This Article provides the first comprehensive analysis of state and local anti-wage theft laws. We compiled 130 state and local anti-wage theft laws enacted over the past decade and offer an original typology of the most common anti-wage theft regulatory strategies. Our evaluation of these laws shows that they are unlikely to meaningfully reduce wage theft. Specifically, our typology reveals that many of the most popular anti-wage theft strategies involve authorizing worker complaints, creating or enhancing penalties, or mandating employers to disclose information to workers about their wage-related rights. Lessons learned about these conventional regulatory strategies from other contexts raise serious questions about whether these state and local laws can be successful.

Rather than concede defeat, this Article contends that there are useful insights to be drawn from the typology and analysis. It concludes by recognizing promising regulatory innovations, identifying new collaborative approaches to enhance agency enforcement, and looking beyond regulation to nongovernmental strategies.

New Article: The Perils of Philanthrocapitalism

New Article: Eric Franklin Amarante, The Perils of Philanthrocapitalism, Md. L. Rev. (2018).  Abstract below:

For over a century, philosophers, politicians, and sociologists have bemoaned philanthropy’s inherent antidemocratic, paternalistic, and amateuristic aspects. The antidemocratic nature of philanthropy is self-evident: When a wealthy person determines the best way to address a societal problem without the input of either society at large or the intended beneficiaries of the philanthropy, the result is a deficit of democracy. Philanthropy’s amateurism stems from the illogical belief that wealthy individuals ought to address some of the world’s most complex and intransigent problems simply because they successfully amassed a fortune in the private sector. The paternalism critique focuses on the assumption that many of society’s problems are born out of the personality faults of charity beneficiaries.

Because most philanthropists formed private foundations to conduct their charitable work, the regime that regulates private foundations evolved to mitigate the three aforementioned negatives: antidemocracy, paternalism, and amateurism. More specifically, the law requires private foundations to avoid political activity, spend a certain percentage of funds in a charitable manner, and submit extensive annual reports. In this manner, the legal regime struck a palatable balance between philanthropy’s inherent negative aspects and philanthropy’s obvious positives.

However, the recent trend of philanthropists conducting charity through for-profit vehicles, such as limited liability companies (“LLCs”), effectively bypasses the restrictions placed upon private foundations. This Article will discuss each of the traditional critiques of philanthropy and explore how they are exacerbated when philanthropic efforts are shifted to LLCs. Ultimately, this Article will argue that philanthropy conducted through LLCs will undoubtedly be less democratic, more amateuristic, and more paternalistic than philanthropy conducted through private foundations. This Article will conclude with some thoughts concerning several potential solutions to the problem, including the adjustment of incentives for private foundations and LLCs, imposing a regulatory regime over philanthropic activity, extending existing licensing regimes to apply to certain philanthropic activity, and the potential of a social license to conduct philanthropy.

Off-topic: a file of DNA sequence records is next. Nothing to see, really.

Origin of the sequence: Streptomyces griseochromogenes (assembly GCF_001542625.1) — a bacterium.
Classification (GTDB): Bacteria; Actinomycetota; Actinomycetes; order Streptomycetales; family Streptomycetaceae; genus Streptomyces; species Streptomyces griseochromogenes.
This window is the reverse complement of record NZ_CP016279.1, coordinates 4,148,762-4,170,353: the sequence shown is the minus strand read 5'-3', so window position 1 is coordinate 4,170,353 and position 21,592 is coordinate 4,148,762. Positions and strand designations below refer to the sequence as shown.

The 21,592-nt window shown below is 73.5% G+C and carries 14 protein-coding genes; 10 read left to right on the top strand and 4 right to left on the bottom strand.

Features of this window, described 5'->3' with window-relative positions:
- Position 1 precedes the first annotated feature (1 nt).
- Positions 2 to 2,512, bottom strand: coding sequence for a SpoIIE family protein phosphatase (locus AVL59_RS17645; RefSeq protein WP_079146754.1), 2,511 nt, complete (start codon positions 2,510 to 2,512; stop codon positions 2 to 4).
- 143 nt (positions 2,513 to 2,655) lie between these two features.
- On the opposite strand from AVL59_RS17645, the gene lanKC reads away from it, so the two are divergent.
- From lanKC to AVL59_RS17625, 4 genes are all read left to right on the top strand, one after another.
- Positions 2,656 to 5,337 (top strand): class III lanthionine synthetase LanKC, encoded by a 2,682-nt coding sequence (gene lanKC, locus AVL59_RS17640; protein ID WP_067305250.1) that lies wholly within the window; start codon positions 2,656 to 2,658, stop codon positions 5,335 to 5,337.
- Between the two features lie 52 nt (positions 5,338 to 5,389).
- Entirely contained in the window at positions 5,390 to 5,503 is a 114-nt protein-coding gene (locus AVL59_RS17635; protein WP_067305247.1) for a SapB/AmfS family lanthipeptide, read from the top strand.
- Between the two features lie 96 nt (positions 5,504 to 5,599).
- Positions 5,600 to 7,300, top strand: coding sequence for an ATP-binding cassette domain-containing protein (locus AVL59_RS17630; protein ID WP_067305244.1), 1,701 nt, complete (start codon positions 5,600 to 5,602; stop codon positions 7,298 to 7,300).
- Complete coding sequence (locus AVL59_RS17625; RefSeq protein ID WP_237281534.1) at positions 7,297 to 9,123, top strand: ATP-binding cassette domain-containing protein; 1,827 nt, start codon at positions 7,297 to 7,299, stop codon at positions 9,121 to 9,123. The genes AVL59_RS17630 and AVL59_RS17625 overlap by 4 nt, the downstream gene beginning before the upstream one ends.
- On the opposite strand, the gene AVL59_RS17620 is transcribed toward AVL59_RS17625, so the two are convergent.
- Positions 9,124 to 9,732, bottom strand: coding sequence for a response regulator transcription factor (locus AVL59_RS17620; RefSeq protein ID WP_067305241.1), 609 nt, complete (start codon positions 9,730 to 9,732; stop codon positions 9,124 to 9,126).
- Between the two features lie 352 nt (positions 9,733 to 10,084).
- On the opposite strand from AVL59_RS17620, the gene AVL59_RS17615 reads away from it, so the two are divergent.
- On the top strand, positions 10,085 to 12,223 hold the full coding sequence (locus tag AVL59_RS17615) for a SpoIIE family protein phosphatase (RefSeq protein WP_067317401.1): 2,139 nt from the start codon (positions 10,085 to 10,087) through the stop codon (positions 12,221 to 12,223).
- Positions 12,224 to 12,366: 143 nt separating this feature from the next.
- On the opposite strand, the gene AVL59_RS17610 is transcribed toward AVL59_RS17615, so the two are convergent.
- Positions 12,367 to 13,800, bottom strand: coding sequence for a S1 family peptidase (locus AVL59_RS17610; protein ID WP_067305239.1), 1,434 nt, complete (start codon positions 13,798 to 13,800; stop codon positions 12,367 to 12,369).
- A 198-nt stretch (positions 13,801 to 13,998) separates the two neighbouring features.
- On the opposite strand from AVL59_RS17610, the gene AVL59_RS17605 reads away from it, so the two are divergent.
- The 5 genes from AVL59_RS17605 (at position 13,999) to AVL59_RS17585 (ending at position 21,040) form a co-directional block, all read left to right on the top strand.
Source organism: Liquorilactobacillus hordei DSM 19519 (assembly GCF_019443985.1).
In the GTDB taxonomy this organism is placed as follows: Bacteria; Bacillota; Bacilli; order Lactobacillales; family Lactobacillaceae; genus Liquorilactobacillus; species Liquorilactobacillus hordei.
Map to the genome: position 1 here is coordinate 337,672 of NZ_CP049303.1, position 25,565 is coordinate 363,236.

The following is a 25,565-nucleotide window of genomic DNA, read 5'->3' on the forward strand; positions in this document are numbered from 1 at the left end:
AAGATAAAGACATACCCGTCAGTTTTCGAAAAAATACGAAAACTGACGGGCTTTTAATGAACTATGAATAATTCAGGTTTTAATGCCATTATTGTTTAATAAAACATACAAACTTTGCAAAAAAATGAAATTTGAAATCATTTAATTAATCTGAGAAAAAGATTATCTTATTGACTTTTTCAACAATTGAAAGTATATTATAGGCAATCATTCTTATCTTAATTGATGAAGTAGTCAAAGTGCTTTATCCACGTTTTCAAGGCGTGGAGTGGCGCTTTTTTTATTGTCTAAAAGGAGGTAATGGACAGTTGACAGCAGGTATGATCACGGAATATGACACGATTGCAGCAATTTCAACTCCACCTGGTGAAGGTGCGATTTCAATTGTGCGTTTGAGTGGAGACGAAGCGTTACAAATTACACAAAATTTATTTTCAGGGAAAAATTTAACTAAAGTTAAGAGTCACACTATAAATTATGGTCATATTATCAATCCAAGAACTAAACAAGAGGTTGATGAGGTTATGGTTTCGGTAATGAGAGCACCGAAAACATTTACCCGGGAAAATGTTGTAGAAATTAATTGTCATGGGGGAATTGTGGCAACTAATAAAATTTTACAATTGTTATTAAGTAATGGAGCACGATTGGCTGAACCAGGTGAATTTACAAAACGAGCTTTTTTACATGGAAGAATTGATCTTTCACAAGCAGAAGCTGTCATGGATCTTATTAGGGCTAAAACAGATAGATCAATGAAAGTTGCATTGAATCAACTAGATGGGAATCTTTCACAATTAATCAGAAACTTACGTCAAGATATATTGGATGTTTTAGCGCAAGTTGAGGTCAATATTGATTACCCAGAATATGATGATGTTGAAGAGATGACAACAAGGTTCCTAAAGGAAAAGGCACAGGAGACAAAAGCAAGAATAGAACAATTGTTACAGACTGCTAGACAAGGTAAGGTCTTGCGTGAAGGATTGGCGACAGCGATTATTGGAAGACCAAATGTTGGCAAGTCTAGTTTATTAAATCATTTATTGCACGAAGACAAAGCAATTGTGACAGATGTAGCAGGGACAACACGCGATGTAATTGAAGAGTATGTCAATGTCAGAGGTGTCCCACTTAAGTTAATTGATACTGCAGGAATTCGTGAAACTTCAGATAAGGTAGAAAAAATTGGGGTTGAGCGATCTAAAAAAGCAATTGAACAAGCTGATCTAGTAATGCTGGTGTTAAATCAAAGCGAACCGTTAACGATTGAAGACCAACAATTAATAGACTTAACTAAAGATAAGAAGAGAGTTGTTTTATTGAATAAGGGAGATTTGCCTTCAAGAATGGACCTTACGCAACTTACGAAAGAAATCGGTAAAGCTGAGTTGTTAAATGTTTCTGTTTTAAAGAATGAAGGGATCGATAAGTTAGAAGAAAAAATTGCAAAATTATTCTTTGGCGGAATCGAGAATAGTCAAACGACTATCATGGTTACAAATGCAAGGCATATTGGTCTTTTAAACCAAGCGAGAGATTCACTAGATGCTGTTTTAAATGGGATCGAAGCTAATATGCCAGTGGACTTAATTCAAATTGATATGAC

New Article: Empowering the Poor: Turning De Facto Rights into Collateralized Credit

New Article: Steven L. Schwarcz, Empowering the Poor: Turning De Facto Rights into Collateralized Credit, SSRN Jan 2019. Abstract below:

The shrinking middle class and the widening gap between the rich and the poor threaten social and financial stability. Though sometimes identified as a problem of developing countries, the inability of the poor to use as collateral their de facto rights in property, in order to borrow and start small businesses, impedes upward mobility is nearly all countries. Efforts to solve this problem have failed because they focus on transforming de facto rights into de jure title under property law, which is tightly bound to tradition and protecting vested ownership, and also because some countries have weak or conflicting property-law regimes. Credit, however, is a commercial law concept, and modern commercial law increasingly recognizes important policy goals and realities as a justification for overriding traditional property-law limitations. This Article analyzes why commercial law should allow the poor to use their de facto rights as collateral, thereby empowering them with credit and facilitating a radically new conception of sustainable finance—attracting arm’s length funding, rather than being dependent on limited or unreliable charitable sources.

Call-for-Papers and Conference: Poverty in America: The Past, Present, and Future, Oxford, UK, May 10-11, 2019

Call-for-Papers: Poverty in America: The Past, Present, and Future; Rothermere American Institute; University of Oxford; 10-11 May 2019. Full Details here. Submission deadline of March 1, 2019. 

New Report: Unworkable & Unwise: Conditioning Access to Programs that Ensure a Basic Foundation for Families on Work Requirements

New Report: Kali Grant, Funke Aderonmu, Sophie Khan, Kaustubh Chahande, Casey Goldvale, Indivar Dutta-Gupta, Aileen Carr & Doug Steiger, Unworkable & Unwise: Conditioning Access to Programs that Ensure a Basic Foundation for Families on Work Requirements, Economic Security and Opportunity Initiative (Jan. 2019).

Overview: This working paper outlines the ramifications of taking away Medicaid, Supplemental Nutrition Assistance Program (SNAP), and housing assistance from those who do not document meeting new work and community engagement requirements. The paper underscores how proposals that take away basic assistance from people who don’t meet work requirements are ill-informed, ineffective, inefficient, and inequitable, while alternative policies would produce far better outcomes.